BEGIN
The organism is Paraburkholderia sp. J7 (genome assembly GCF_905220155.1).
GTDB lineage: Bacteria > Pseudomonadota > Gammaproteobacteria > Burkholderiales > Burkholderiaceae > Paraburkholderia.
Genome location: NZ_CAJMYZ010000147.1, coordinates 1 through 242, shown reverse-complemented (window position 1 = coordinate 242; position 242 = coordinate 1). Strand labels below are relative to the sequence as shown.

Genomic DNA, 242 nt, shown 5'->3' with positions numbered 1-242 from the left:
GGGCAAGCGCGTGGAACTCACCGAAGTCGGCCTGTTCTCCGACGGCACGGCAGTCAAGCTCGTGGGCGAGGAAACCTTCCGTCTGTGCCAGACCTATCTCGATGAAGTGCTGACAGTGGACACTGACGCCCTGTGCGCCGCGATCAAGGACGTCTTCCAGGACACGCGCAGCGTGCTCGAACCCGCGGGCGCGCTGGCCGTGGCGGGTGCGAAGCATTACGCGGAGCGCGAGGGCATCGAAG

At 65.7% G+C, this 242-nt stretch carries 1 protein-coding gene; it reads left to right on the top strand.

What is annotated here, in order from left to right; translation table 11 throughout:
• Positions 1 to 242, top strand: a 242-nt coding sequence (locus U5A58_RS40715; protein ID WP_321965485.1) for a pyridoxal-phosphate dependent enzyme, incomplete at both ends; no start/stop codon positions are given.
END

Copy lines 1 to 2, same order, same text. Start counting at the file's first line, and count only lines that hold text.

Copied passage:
The organism is Paraburkholderia sp. J7 (genome assembly GCF_905220155.1).
GTDB lineage: Bacteria > Pseudomonadota > Gammaproteobacteria > Burkholderiales > Burkholderiaceae > Paraburkholderia.